The ongoing controversy that #Russia hacked the presidential campaign won by Donald Trump President-elect Donald Trump has obscured another aspect of this campaign which will deeply alter the concept of Democracy well into the future. In many ways it was the first true international election and the social media played a role that will keep sociologists busy for a long time to come. #Facebook and Twitter took the debates raging in The United States onto the world stage and allowed international readership to participate in every stage of the campaign.

Political battlefields

As a student of History I have followed politics since I was at school, it is one of the fundamental building blocks that create, change and potentially destroy cultures.

Election campaigns in particular show the changes within society over time as they reflect the worries and the lives of any given society. When I was young the Vietnam War was a shadow over my future as there was the real risk that I would be called up and eventually serve in that controversial conflict. Therefore it was a part of election campaigns in Australia, my country of birth, just as much as it was in the United States.

In the same manner debates about women’s rights, abortion, euthanasia and every aspect of everyday life become part of the election cycle, some in the short term and others possibly for generations. The central themes change, but the election campaigns allow people to have their say in public rallies, letters to the editor in the newspapers and ultimately in the polling booth where they vote for the candidates whose agenda reflect their worries and hopes in the future.

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The technological communication revolution that began with radio, continued with television and then gave us the social media on the web now gives us all the opportunity to have our voices heard in real time on matters and issues in other countries. The presence of sites and pages of major newspapers and television programmes supply platforms to express worries, admiration, praise and condemnation for any candidate, or issue of interest.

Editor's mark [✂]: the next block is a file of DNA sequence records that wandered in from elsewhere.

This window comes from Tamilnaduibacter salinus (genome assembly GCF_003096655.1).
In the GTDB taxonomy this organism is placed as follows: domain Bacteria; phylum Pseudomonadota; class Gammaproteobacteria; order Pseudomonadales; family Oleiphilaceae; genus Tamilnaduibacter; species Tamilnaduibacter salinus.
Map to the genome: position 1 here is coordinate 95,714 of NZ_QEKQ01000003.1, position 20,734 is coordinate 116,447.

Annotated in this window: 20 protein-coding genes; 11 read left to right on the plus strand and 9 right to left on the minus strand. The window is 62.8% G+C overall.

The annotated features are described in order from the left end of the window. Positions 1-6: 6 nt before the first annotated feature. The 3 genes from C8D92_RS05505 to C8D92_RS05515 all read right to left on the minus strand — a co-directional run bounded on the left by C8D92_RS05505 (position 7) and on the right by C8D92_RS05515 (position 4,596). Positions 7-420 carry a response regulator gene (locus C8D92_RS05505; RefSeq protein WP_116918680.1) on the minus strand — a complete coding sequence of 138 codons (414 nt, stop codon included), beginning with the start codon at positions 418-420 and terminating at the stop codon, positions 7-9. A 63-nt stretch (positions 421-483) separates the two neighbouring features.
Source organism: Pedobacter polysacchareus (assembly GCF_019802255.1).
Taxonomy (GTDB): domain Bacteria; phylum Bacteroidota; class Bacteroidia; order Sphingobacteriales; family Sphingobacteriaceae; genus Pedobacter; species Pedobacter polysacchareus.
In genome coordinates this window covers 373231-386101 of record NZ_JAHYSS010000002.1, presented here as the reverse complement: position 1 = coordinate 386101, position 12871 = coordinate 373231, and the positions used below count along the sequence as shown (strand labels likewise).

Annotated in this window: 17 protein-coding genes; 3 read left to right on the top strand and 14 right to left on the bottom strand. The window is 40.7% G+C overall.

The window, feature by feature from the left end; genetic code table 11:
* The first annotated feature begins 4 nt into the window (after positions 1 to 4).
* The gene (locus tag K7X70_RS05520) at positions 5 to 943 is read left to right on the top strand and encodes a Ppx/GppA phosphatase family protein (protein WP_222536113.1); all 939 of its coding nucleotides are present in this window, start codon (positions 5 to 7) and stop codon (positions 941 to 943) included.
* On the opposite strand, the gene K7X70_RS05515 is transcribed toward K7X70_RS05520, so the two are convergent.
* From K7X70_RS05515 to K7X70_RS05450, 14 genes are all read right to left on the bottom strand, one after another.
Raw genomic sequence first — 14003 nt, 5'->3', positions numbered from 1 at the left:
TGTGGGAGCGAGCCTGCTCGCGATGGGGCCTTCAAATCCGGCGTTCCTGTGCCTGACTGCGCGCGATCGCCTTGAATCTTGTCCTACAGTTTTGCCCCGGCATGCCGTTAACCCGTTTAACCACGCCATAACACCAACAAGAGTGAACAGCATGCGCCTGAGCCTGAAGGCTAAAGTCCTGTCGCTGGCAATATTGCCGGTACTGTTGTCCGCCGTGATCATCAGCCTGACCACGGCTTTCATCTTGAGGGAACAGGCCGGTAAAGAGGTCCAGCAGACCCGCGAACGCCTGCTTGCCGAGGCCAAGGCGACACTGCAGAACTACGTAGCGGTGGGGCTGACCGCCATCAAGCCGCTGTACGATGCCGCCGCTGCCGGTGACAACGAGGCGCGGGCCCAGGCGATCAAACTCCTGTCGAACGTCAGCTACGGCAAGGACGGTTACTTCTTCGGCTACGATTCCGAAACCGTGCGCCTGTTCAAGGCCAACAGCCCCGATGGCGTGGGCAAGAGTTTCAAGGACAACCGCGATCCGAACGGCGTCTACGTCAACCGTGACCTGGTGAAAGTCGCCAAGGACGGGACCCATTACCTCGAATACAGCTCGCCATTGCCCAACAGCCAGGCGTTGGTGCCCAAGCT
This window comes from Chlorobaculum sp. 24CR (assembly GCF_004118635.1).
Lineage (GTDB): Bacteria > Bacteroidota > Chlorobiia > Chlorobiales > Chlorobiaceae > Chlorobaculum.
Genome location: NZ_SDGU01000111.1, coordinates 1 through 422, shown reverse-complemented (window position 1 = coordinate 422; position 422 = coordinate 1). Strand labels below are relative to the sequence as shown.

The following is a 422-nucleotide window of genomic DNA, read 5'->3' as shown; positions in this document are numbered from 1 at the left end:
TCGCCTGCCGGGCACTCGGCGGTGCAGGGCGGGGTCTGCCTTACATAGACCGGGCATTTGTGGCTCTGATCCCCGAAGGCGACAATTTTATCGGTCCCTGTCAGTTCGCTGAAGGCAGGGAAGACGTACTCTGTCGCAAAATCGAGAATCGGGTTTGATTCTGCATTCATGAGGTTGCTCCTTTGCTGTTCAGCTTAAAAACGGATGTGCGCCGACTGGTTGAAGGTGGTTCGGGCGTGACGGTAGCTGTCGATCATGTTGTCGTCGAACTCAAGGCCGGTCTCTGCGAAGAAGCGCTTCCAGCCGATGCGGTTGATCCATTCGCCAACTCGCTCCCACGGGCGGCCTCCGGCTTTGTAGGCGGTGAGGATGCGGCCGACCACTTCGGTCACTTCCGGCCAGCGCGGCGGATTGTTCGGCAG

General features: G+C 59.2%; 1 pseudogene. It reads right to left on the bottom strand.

Virtual soapboxes

In this way anyone can go on the net and leave a post, reply to another and take part in an international conversation. On paper this should be a sign of a modern and developing global democracy, yet amongst the billions of words typed out on keyboards in every country there have also been extreme examples of ignorance and hatred that show that some aspects of basic human nature never change.

Recently deceased Italian academic Umberto Eco, author of the novel “The name of the rose”, stated two years ago that the internet had given voice to “an invasion of idiots” and any fair minded person over the last year of the presidential campaign would have found ample proof of this by supporters of all sides of the debate.

This situation was made worse by the presence of trolls, some clearly paid to do so, that took obvious delight in disrupting peaceful exchanges which often become verbally violent and to spread deliberately false and defamatory news.

The other negative aspect of the phenomenon is of course the issue of false news that was exacerbated by the allegations of Russian hacking the news over Russia's reported hack of the campaign. All these factors point out that with the freedom of expression possible on the web that there are also those who will use any means necessary, legal and illegal, moral and unethical to ensure the victory of any chosen candidate. This of course is one of the main reasons for the protests against the election of Donald Trump.

The international interest in such issues means that the political authorities in the democracies must ensure that these virtual soapboxes, such as Facebook, remain a source of healthy debate and not another battlefield of international politics. These issues must be faced because of they are not then what is at stake is the safety of Democracy. The price for inaction would be too high. #Donald Trump